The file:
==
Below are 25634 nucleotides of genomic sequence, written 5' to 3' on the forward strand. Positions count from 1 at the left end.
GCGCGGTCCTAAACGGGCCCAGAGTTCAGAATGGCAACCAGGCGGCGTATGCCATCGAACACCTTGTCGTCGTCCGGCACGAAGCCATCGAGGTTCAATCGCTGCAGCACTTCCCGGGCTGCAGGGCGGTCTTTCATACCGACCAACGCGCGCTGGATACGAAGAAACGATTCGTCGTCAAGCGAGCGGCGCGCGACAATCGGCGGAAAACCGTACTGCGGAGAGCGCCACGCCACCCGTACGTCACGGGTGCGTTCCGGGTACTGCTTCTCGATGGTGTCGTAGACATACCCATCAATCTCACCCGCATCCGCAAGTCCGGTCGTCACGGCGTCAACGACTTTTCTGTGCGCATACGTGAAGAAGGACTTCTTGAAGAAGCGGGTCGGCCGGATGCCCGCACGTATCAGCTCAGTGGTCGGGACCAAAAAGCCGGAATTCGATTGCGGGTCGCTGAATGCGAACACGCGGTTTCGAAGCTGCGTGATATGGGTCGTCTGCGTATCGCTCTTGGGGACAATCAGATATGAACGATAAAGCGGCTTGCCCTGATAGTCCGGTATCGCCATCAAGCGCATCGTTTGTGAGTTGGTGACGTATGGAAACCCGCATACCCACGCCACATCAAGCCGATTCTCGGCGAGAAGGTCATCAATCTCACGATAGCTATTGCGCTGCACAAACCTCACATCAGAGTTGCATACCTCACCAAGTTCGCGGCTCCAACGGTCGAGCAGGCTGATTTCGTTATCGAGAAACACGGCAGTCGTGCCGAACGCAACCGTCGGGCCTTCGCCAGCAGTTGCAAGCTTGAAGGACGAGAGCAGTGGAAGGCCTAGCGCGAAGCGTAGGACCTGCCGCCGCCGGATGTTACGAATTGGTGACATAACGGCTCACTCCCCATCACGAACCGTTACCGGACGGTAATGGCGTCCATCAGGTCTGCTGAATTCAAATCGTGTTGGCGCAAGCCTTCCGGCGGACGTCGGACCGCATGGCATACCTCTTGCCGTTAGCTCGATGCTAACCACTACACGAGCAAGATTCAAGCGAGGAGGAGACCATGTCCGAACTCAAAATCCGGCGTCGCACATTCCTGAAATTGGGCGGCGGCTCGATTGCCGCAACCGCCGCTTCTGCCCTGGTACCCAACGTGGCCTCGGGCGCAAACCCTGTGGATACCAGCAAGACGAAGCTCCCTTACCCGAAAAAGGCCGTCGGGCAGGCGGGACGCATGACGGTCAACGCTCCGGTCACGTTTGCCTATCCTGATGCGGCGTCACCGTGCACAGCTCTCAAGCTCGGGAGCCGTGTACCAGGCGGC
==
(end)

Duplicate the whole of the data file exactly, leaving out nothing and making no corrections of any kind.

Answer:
Below are 25634 nucleotides of genomic sequence, written 5' to 3' on the forward strand. Positions count from 1 at the left end.
GCGCGGTCCTAAACGGGCCCAGAGTTCAGAATGGCAACCAGGCGGCGTATGCCATCGAACACCTTGTCGTCGTCCGGCACGAAGCCATCGAGGTTCAATCGCTGCAGCACTTCCCGGGCTGCAGGGCGGTCTTTCATACCGACCAACGCGCGCTGGATACGAAGAAACGATTCGTCGTCAAGCGAGCGGCGCGCGACAATCGGCGGAAAACCGTACTGCGGAGAGCGCCACGCCACCCGTACGTCACGGGTGCGTTCCGGGTACTGCTTCTCGATGGTGTCGTAGACATACCCATCAATCTCACCCGCATCCGCAAGTCCGGTCGTCACGGCGTCAACGACTTTTCTGTGCGCATACGTGAAGAAGGACTTCTTGAAGAAGCGGGTCGGCCGGATGCCCGCACGTATCAGCTCAGTGGTCGGGACCAAAAAGCCGGAATTCGATTGCGGGTCGCTGAATGCGAACACGCGGTTTCGAAGCTGCGTGATATGGGTCGTCTGCGTATCGCTCTTGGGGACAATCAGATATGAACGATAAAGCGGCTTGCCCTGATAGTCCGGTATCGCCATCAAGCGCATCGTTTGTGAGTTGGTGACGTATGGAAACCCGCATACCCACGCCACATCAAGCCGATTCTCGGCGAGAAGGTCATCAATCTCACGATAGCTATTGCGCTGCACAAACCTCACATCAGAGTTGCATACCTCACCAAGTTCGCGGCTCCAACGGTCGAGCAGGCTGATTTCGTTATCGAGAAACACGGCAGTCGTGCCGAACGCAACCGTCGGGCCTTCGCCAGCAGTTGCAAGCTTGAAGGACGAGAGCAGTGGAAGGCCTAGCGCGAAGCGTAGGACCTGCCGCCGCCGGATGTTACGAATTGGTGACATAACGGCTCACTCCCCATCACGAACCGTTACCGGACGGTAATGGCGTCCATCAGGTCTGCTGAATTCAAATCGTGTTGGCGCAAGCCTTCCGGCGGACGTCGGACCGCATGGCATACCTCTTGCCGTTAGCTCGATGCTAACCACTACACGAGCAAGATTCAAGCGAGGAGGAGACCATGTCCGAACTCAAAATCCGGCGTCGCACATTCCTGAAATTGGGCGGCGGCTCGATTGCCGCAACCGCCGCTTCTGCCCTGGTACCCAACGTGGCCTCGGGCGCAAACCCTGTGGATACCAGCAAGACGAAGCTCCCTTACCCGAAAAAGGCCGTCGGGCAGGCGGGACGCATGACGGTCAACGCTCCGGTCACGTTTGCCTATCCTGATGCGGCGTCACCGTGCACAGCTCTCAAGCTCGGGAGCCGTGTACCAGGCGGC